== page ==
July 29th, 2013

Dear Linda,

It is with great sadness that I find myself writing this letter regarding Brian’s portrait to you. As you know, Brian and I shared a love for athleticism, intellectual life and art. This common bond was formed during the year we shared at my studio on Wareham Street and around town in Boston, 2006-07. Brian would come to do his homework at the studio while I painted and we would talk, and laugh, and be good company for each other. I would often drive Brian to diving practice in the afternoons at B.U. where he felt he was not being challenged. This opinion may have been influenced by his experience at the studio where life, as we jibed, was “asymptotically off the charts”.

The studio operated as a traditional salon with a constant flow of visiting artists, PhD’s and geniuses, including one of Brian’s favorites, artist Graydon Parrish. Brian quickly fell into our circle as we listened to his detailed descriptions of the beauty of human form and his mastery of designing his dives… “Those who are just technical in their diving lack grace. Unfortunately divers are not scored on their grace”…. He once said. At the studio Grace was valued above all else and Brian, I felt, as did others, was cut from the cloth. There Brian developed an opinion that studying business at B. U. paled by comparison to a practice of Arts and Science at Berkeley. After many discussions, Brian hatched his decision to major in architecture and design. I was happy for him and yet quite sad to see him move back to California that late August.

We kept in touch over the years that followed. I started working on Brian’s portrait in 2010, maybe 2011 and continued with it between passages of painting His Holiness, The 13th Dalai Lama. It started as a sepia sketch and later became a meditation on youth and optimism. I sent Brian several iterations via text as it evolved. He admired that I was painting him and that I had him on my mind. In exchange he send me his drawings and asked my advice. These correspondences meant so much to me. Brian’s nascent identity as an artist was formed.

Last September Brian asked to study with me. I of course was utterly delighted to say yes! We planned with verve and a sense of possibility for the summer ahead. I received many lucid phone calls throughout last winter and spring from Brian telling me he couldn’t wait to get here and that he wished on many occasion he were already on island.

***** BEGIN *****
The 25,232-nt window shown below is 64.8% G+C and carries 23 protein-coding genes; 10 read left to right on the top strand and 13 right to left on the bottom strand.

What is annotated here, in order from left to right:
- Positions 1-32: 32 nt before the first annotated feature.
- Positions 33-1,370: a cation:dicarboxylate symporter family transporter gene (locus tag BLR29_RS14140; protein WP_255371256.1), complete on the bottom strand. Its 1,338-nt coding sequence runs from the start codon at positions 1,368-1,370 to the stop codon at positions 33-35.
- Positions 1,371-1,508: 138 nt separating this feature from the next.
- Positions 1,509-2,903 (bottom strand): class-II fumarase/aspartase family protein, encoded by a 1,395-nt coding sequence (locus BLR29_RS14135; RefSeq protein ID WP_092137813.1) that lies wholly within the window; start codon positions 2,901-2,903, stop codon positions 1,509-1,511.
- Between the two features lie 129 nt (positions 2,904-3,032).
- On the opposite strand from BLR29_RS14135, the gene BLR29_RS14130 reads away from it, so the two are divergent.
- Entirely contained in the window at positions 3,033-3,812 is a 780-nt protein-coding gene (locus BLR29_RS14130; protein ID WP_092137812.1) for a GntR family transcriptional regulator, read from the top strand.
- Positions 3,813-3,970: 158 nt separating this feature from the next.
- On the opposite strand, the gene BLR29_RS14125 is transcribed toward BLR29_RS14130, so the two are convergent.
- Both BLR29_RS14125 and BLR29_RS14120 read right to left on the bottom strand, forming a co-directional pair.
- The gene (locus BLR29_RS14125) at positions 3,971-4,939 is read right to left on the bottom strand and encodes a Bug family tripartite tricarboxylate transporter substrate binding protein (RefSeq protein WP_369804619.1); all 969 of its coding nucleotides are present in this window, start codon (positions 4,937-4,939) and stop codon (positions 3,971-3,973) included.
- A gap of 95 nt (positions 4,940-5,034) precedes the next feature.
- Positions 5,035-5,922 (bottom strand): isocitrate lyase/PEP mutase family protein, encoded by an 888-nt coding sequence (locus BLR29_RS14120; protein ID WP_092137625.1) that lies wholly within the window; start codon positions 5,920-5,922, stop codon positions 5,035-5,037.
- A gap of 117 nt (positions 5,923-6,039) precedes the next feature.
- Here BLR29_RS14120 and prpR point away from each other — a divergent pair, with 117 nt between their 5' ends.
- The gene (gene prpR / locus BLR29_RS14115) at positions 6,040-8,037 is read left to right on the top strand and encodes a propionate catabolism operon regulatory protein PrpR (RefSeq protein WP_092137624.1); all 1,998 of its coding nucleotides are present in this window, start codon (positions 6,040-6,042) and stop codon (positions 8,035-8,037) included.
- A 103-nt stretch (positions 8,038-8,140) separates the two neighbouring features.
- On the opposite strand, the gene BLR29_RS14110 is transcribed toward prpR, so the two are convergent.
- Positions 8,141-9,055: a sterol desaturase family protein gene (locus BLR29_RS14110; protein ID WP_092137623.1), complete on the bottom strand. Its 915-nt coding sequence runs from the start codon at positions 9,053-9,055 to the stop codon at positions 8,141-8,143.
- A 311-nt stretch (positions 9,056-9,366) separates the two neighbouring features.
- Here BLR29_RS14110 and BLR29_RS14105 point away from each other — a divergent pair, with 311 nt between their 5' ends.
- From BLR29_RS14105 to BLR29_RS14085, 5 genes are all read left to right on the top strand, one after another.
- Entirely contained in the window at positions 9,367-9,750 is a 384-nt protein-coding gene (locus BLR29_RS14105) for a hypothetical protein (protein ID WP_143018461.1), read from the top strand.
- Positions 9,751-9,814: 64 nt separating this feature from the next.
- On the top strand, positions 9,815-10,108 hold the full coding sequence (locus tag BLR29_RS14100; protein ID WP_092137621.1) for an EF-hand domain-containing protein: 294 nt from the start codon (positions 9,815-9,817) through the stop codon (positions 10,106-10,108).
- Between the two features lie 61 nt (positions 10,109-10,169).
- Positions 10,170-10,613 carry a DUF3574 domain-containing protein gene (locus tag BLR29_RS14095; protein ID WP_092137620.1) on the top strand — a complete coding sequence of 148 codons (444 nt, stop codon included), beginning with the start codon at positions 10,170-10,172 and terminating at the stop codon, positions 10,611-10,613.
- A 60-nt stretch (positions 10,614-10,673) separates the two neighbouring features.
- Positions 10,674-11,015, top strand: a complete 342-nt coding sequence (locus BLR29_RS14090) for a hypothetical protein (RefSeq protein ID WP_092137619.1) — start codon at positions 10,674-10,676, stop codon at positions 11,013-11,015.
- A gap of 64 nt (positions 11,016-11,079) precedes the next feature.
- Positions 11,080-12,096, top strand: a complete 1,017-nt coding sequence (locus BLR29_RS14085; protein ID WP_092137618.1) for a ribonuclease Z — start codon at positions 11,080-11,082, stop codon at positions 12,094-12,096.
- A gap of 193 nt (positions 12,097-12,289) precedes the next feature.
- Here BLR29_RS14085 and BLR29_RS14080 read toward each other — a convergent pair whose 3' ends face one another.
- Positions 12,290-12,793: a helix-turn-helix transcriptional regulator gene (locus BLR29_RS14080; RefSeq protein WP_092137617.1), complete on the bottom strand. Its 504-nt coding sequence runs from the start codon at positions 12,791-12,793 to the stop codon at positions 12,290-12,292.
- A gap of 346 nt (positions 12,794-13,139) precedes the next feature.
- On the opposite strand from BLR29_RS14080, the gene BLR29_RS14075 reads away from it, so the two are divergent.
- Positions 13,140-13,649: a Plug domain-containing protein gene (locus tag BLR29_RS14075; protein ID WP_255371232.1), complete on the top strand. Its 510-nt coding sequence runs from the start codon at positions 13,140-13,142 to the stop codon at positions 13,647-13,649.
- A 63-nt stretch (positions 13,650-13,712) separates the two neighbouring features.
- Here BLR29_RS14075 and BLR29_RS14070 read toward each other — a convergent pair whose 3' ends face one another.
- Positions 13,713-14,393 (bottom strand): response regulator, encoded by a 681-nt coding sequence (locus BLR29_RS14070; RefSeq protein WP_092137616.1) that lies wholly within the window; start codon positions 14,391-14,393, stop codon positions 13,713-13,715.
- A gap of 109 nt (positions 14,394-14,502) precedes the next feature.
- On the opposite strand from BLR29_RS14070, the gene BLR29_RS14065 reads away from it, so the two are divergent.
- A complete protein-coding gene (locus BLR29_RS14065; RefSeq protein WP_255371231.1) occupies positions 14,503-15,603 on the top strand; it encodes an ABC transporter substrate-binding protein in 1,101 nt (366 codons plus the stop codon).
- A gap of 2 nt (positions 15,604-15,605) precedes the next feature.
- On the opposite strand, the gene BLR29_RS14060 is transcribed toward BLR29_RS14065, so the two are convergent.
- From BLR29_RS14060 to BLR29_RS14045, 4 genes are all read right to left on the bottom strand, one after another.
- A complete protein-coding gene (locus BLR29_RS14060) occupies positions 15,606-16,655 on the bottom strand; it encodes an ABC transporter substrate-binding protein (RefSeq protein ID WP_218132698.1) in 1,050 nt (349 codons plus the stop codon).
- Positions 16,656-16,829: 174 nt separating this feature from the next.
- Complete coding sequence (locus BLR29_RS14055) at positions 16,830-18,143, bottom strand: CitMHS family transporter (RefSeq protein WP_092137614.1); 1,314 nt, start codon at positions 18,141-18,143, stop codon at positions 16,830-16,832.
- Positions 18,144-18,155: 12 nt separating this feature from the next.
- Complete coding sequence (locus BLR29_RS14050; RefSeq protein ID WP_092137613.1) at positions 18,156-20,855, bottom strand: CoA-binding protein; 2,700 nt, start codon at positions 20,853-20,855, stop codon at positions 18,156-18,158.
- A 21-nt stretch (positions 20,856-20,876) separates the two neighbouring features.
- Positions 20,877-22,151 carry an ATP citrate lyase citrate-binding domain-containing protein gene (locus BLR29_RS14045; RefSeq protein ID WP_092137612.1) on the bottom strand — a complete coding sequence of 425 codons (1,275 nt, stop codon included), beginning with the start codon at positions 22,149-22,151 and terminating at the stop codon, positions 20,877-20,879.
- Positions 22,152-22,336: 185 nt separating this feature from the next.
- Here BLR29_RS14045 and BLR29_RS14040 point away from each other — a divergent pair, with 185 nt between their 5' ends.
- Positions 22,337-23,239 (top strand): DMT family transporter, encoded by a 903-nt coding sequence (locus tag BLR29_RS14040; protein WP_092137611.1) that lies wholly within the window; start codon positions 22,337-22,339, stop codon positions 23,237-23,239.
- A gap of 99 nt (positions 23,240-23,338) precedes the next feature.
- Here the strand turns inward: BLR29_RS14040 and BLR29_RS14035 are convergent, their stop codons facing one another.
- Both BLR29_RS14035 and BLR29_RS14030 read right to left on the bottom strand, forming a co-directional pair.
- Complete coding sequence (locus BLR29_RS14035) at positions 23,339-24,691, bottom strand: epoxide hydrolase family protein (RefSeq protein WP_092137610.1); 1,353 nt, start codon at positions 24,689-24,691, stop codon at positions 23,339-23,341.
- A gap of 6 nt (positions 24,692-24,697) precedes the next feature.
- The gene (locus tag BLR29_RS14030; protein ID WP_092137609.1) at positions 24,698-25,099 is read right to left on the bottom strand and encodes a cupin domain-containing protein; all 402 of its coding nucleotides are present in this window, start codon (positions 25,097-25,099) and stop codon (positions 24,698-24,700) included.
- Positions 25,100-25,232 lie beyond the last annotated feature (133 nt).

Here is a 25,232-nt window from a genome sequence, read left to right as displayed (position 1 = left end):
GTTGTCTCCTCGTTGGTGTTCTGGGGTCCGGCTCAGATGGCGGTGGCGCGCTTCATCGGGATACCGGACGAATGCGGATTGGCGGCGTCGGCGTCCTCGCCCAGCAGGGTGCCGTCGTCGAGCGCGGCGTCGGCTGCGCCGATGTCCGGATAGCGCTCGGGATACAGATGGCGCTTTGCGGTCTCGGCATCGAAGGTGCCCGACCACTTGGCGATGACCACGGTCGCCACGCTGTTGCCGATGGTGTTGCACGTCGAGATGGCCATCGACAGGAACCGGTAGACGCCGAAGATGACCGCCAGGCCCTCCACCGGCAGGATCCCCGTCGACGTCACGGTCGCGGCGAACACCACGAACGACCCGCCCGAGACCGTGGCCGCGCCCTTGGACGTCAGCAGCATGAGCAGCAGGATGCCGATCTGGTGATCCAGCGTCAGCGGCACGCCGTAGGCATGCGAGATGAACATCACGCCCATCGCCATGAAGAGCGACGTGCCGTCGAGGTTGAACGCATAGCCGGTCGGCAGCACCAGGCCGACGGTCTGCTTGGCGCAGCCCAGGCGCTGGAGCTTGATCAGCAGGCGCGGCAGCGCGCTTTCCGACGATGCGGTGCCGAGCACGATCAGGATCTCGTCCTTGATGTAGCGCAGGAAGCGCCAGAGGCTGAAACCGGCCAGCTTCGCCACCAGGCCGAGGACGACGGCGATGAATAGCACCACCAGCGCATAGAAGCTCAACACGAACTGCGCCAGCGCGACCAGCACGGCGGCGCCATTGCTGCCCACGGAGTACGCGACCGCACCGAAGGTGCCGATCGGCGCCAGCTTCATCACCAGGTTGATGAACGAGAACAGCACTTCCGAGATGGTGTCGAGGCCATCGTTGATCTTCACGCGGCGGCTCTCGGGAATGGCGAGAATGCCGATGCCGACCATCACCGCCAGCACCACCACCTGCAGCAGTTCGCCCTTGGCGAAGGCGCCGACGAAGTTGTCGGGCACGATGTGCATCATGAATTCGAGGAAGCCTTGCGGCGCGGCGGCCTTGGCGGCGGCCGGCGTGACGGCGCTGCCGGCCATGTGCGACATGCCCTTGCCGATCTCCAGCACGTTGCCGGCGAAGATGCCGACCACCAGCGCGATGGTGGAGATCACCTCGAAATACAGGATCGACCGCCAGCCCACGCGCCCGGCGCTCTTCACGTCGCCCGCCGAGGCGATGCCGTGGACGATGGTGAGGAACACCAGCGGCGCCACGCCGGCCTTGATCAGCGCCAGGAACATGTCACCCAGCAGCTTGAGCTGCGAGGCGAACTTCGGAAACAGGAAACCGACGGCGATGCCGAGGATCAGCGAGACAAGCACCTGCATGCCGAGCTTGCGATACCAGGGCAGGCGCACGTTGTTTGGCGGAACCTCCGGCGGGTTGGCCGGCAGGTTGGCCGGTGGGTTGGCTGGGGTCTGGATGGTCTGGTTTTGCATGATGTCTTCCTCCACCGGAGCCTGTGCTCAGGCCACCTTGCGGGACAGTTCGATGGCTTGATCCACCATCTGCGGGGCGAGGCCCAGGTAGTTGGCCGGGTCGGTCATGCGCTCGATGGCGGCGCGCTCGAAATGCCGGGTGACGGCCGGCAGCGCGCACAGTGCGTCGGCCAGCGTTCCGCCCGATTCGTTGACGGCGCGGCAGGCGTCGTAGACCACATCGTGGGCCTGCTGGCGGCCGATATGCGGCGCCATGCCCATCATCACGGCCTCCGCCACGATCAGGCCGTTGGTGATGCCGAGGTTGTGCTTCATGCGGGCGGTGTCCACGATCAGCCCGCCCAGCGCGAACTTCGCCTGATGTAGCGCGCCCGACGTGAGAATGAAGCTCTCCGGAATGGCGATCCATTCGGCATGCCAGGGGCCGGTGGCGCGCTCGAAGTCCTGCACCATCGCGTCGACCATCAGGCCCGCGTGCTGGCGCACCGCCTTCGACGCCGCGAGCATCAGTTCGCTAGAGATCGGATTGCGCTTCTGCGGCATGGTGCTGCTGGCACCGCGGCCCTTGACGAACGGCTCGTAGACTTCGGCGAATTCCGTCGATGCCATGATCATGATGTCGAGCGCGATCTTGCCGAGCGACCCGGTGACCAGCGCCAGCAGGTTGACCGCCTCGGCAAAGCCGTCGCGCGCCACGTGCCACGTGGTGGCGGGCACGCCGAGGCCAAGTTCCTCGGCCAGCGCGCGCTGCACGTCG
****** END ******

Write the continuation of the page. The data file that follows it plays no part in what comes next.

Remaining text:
It was my plan for him to focus exclusively on contemporary applications of Beaux Arts training. Brian knew I was deeply committed to the revitalization of American Classicism. He too agreed that classical art and architecture out shined so much of the irony, parody, and nihilism, common in today’s art world. Brian wanted to make a contribution to this cause. His acumen and winsome nature seemed ripe for the endeavor.

Given all that I now know of Brian’s silent struggle, I find it deeply profound that he crossed the country and made it to this tiny island to see me before he died. Despite the severity of his illness, which he strangely never disclosed to me, he got here. Despite my instructions for him to return home and take more time to recover, he defied me and got here. He got here because he knew I loved him and would forgive him for the slips he underwent. He got here because he had the incentive and desire to improve, reinvent and search for an artistic answer to the dilemma of life, its suffering, and its joy. Now I know what those tears meant as we held each other on the top of Main Street just a few weeks ago. He had just begun his journey into what would have become the sojourn of Raphael, Leonardo, Titian and others kindred spirits. In Brian’s darkness, postponing the journey till winter or next summer, after traveling so far to get here and through such a tough time in rehab was a great disappointment. Returning to California must have felt like such a step backward. It was a miracle that he stood before me. Those tears where a fusion of joy that he made it to Nantucket and heartache that the dream we shared had been so terribly compromised. He wanted to be well. I knew it.

I hope you can see in his portrait the dignity and intelligence I knew your son to possess. He was so refined a young man, utterly gracious and endearing. From optimism and beauty comes patience and forgiveness. Looking at it today, I can only say I placed full faith in Brian’s potential. It is tragic that his illness veiled the lens through which he saw the light, the same light that we too must continue to follow and pray for.

Please keep the painting in your family along with this letter. I have also enclosed Brian’s pedagogical lineage as he did study drawing through text messaging with me. For all intensive purposes I believe Brian belongs to this great stream of thinkers and I will always include him as one of my exceptional students who touched my life and whose life I had the privilege of knowing. I will cherish him in my heart forever.

Call any time. My prayers are with you, Jim, Michelle, and Jenna.

With sincere condolences,

Lisa Sawlit


Copyright 2010 by Lisa Sawlit. All rights reserved